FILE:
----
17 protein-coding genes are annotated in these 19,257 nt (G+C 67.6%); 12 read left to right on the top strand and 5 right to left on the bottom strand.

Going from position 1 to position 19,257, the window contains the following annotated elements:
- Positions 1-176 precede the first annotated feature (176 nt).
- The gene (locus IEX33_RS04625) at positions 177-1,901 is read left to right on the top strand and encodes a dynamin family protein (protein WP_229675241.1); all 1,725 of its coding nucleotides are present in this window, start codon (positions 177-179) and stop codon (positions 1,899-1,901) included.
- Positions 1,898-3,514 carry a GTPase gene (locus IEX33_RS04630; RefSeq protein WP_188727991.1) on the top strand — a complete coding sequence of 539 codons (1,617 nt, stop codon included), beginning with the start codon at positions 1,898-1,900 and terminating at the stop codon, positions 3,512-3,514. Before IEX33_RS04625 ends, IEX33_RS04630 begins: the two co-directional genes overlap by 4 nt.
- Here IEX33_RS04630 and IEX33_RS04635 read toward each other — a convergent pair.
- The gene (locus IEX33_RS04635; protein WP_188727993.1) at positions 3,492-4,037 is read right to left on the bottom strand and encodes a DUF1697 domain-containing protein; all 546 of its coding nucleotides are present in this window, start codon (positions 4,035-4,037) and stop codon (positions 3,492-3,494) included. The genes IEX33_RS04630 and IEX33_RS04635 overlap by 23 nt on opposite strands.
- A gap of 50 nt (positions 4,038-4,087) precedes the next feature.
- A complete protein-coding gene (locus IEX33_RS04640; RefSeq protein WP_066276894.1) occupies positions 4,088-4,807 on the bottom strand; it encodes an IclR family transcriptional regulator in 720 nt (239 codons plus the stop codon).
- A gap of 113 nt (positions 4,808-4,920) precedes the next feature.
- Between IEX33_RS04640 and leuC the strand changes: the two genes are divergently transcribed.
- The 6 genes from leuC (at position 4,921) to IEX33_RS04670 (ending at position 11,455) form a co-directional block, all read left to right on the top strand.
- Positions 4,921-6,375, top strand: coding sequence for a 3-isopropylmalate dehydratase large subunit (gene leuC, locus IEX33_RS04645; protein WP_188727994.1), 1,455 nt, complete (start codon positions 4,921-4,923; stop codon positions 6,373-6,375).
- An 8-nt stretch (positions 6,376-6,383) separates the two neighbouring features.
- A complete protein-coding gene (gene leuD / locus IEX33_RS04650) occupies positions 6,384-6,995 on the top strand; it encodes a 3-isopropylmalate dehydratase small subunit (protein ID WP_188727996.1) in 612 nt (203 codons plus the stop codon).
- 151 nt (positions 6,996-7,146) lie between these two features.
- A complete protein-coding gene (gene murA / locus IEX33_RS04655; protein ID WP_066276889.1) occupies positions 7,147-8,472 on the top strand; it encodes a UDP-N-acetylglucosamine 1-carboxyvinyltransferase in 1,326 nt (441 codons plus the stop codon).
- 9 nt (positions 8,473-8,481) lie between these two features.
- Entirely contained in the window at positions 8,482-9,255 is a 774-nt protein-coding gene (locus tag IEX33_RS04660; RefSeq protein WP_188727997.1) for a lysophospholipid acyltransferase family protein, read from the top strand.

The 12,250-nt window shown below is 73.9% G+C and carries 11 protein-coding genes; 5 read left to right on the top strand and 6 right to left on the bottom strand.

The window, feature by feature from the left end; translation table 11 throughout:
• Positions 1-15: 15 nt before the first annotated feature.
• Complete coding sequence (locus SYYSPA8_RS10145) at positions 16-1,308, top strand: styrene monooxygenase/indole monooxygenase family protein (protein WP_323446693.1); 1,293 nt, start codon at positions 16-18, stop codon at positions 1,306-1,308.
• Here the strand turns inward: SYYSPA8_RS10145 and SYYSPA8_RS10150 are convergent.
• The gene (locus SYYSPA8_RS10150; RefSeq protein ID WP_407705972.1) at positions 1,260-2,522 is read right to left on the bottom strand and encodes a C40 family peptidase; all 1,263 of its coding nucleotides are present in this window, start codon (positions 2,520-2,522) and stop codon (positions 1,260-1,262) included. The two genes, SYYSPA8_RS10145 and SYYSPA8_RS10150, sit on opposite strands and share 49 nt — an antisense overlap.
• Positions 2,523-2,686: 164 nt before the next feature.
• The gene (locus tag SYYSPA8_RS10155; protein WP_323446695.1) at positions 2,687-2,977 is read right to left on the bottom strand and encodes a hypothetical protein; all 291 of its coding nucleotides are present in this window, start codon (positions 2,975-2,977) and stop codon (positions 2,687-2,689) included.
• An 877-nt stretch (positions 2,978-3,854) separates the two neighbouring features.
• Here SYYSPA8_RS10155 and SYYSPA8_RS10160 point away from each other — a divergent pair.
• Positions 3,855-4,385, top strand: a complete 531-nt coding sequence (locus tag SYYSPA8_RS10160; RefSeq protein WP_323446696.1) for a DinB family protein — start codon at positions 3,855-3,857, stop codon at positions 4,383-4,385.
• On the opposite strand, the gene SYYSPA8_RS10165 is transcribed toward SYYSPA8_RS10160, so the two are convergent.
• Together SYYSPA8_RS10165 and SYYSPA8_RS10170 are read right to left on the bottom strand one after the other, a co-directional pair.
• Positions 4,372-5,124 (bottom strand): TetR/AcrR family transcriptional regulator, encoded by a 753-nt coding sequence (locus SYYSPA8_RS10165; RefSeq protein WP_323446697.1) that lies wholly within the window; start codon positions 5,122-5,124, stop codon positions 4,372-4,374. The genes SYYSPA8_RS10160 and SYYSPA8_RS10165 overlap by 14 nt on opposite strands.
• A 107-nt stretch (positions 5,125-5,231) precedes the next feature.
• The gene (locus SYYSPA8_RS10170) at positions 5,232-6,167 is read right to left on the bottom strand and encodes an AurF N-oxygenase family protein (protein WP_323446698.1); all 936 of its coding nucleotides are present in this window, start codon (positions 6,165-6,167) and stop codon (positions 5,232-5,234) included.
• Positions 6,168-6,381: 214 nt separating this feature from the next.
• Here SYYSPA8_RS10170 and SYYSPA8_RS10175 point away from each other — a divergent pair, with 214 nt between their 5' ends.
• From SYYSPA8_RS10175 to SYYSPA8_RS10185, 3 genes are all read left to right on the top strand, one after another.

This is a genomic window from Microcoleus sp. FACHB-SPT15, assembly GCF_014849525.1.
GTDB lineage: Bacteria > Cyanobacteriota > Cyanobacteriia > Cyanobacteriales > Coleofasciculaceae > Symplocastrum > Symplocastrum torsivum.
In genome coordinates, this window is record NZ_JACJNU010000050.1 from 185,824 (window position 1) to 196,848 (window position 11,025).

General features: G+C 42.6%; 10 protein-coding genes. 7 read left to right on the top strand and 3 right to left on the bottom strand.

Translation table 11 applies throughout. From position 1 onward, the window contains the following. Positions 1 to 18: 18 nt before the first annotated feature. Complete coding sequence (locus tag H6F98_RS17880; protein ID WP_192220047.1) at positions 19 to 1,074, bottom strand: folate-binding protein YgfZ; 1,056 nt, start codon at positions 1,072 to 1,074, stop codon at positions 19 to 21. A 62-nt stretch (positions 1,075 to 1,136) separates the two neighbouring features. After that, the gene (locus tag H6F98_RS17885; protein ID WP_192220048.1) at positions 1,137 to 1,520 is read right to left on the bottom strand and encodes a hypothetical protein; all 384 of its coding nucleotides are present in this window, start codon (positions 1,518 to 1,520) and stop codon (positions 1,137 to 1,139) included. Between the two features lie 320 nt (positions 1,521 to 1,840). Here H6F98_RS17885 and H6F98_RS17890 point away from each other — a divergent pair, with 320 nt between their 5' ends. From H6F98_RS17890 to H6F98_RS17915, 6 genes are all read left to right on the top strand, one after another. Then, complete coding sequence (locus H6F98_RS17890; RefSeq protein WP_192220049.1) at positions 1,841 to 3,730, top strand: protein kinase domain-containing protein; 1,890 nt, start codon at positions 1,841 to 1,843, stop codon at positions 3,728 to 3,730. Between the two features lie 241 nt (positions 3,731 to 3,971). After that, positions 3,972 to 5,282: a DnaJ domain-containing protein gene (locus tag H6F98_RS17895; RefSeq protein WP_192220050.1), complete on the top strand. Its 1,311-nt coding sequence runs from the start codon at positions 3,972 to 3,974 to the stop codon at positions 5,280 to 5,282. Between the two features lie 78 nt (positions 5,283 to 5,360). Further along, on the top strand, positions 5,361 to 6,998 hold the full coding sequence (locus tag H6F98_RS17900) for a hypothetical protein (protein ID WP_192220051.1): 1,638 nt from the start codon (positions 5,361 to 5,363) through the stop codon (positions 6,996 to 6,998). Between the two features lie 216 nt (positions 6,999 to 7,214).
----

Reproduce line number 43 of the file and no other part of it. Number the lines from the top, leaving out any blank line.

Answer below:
Translation table 11 applies throughout. From position 1 onward, the window contains the following. Positions 1 to 18: 18 nt before the first annotated feature. Complete coding sequence (locus tag H6F98_RS17880; protein ID WP_192220047.1) at positions 19 to 1,074, bottom strand: folate-binding protein YgfZ; 1,056 nt, start codon at positions 1,072 to 1,074, stop codon at positions 19 to 21. A 62-nt stretch (positions 1,075 to 1,136) separates the two neighbouring features. After that, the gene (locus tag H6F98_RS17885; protein ID WP_192220048.1) at positions 1,137 to 1,520 is read right to left on the bottom strand and encodes a hypothetical protein; all 384 of its coding nucleotides are present in this window, start codon (positions 1,518 to 1,520) and stop codon (positions 1,137 to 1,139) included. Between the two features lie 320 nt (positions 1,521 to 1,840). Here H6F98_RS17885 and H6F98_RS17890 point away from each other — a divergent pair, with 320 nt between their 5' ends. From H6F98_RS17890 to H6F98_RS17915, 6 genes are all read left to right on the top strand, one after another. Then, complete coding sequence (locus H6F98_RS17890; RefSeq protein WP_192220049.1) at positions 1,841 to 3,730, top strand: protein kinase domain-containing protein; 1,890 nt, start codon at positions 1,841 to 1,843, stop codon at positions 3,728 to 3,730. Between the two features lie 241 nt (positions 3,731 to 3,971). After that, positions 3,972 to 5,282: a DnaJ domain-containing protein gene (locus tag H6F98_RS17895; RefSeq protein WP_192220050.1), complete on the top strand. Its 1,311-nt coding sequence runs from the start codon at positions 3,972 to 3,974 to the stop codon at positions 5,280 to 5,282. Between the two features lie 78 nt (positions 5,283 to 5,360). Further along, on the top strand, positions 5,361 to 6,998 hold the full coding sequence (locus tag H6F98_RS17900) for a hypothetical protein (protein ID WP_192220051.1): 1,638 nt from the start codon (positions 5,361 to 5,363) through the stop codon (positions 6,996 to 6,998). Between the two features lie 216 nt (positions 6,999 to 7,214).